I’ve been spending far too much time dealing with mold remediation issues for much of the last year. Too much time, because it has taken me several months to find the source of the allergens that have been making life pretty uncomfortable around here. We have a crawl space under our house. When we bought the house, the person who inspected it somehow managed to not notice that the condensate pipe leading from the air handler to the outside had to go uphill, as well as having a kink in it, all of which was causing the condensate to back up into the air handler. Consequently, for the last seven years, and probably a lot longer, water has been collecting in the air handler and rusting out the bottom of it. And the condensate pipe had also developed a leak at the location of the kink. So water was leaking into the crawlspace constantly whenever we were running the air conditioner which, in this part of the world, is most of the time. And the air handler had become all moldy and rotten.

The crawl space has a dirt floor, so all of the water that has been leaking into it has been creating a very damp substrate under the house. Whenever the air conditioner was being used, water would condense on the outside of the air handler (it has some insulation on it, but not enough to prevent condensation, apparently), and also on the ducts very close to where they joined the air handler.

I have discovered that a lot of the health problems I’ve been experiencing the last few years are associated at least in part with all of the bad stuff that was accumulating and growing under the house. We have mitigated this problem to some extent by getting a new air handler, having a condensate pump and a new condensate pipe installed, sealing off all of the crawl space vents, and putting a dehumidifier and a humidity sensor down there. Before the addition of the dehumidifier, we were getting humidity readings up in the 80s some of the time. A crawl space should not ever go above 60% humidity. Now it stays well below 60%, mostly hovering between 46 and 50.

I still have a lot of work to do, though. I need to remove all of the insulation under the house, clean the mold off of the joists, spray them with hydrogen peroxide, and encapsulate the crawl space with plastic sheeting. This will make a very big difference in the quality of the air in the house. I am currently using an air filter all of the time when the windows are closed, but it still would be better not to have any mold, even dormant mold, in the crawl space.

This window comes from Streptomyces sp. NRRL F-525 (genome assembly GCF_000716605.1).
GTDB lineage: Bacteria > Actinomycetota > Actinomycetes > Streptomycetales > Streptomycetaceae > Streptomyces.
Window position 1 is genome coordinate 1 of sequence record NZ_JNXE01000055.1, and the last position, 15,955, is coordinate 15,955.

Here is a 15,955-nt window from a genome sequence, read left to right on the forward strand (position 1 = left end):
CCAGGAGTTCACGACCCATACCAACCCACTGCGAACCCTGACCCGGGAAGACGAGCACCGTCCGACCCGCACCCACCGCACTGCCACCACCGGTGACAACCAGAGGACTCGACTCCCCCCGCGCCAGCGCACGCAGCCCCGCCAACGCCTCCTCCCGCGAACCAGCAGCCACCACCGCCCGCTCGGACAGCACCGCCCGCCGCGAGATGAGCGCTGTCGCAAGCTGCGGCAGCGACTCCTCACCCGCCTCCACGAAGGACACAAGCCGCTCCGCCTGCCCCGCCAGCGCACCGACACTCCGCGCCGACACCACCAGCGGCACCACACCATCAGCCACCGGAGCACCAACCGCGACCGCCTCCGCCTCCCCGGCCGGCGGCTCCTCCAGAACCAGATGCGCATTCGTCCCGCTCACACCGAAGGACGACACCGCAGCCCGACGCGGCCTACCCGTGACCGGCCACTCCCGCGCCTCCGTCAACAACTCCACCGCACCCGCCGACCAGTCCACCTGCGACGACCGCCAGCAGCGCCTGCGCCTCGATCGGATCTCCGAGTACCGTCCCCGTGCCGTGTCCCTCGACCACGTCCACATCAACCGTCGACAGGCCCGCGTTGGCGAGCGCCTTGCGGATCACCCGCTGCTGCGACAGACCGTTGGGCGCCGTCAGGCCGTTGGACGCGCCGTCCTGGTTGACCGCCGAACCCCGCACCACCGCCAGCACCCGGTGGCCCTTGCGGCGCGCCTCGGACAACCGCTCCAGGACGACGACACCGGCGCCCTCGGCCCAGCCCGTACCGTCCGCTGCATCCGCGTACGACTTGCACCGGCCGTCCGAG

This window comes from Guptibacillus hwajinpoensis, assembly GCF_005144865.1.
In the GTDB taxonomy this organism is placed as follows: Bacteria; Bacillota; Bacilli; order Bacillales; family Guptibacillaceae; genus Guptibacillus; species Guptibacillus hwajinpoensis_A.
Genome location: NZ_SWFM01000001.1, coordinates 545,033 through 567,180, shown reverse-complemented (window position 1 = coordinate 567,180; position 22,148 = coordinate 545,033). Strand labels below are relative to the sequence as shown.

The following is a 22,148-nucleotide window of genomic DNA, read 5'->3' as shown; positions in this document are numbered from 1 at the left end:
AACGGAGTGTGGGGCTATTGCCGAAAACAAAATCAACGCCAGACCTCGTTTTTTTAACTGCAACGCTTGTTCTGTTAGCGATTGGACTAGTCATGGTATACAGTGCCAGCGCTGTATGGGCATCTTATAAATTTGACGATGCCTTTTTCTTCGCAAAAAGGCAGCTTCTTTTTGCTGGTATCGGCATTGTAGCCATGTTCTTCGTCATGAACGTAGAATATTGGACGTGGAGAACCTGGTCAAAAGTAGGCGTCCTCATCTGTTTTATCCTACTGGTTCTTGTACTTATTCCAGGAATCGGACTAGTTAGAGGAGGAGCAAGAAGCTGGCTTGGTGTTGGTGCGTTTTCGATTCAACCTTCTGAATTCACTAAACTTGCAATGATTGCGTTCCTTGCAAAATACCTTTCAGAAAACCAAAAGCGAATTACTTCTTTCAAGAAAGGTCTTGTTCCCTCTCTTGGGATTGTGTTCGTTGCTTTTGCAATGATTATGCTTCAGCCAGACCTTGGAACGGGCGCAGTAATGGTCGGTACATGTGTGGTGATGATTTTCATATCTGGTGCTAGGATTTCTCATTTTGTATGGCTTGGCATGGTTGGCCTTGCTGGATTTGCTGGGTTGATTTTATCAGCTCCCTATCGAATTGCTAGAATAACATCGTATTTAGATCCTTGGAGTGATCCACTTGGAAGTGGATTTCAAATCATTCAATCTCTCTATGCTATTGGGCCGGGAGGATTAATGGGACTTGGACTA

Ever since I accidentally swallowed that piece of broccoli that was too big to go down, and I have been unable to swallow any solid food, I have been wondering what the purpose of this experience has been. I have learned in the last several months that a lot of the swelling in my throat corresponds to exposure to things to which I am allergic. My guess is that my throat developed a sensitivity to allergens as a byproduct of the trauma that was inflicted on it as a result of the broccoli accident. So the throat problems are linked to the allergy problems, which are intimately linked to the quality of the air in the crawl space. Who would have thought?

So here is where it all comes full circle and begins to make some kind of sense in a cosmic kind of way. Ever since we moved into this house, I have had an aversion to going into the crawl space. I don’t have a spider phobia, or anything like that. I just have had a very visceral kind of aversion to going down there. There was some junk in the crawl space when we first moved in and for a few years afterward. Last year it was all removed. So the junk, while I thought it was part of the reason for my aversion, really wasn’t. To some extent, I have felt a bit claustrophobic about going under the house, because it’s a pretty tight space. Most of it is barely high enough to sit up in. But that’s not all of it. It’s very hard to convey a sense of the feeling of dread I had associated with the idea of being in the crawl space under the house, but it was very strong, and difficult to set aside.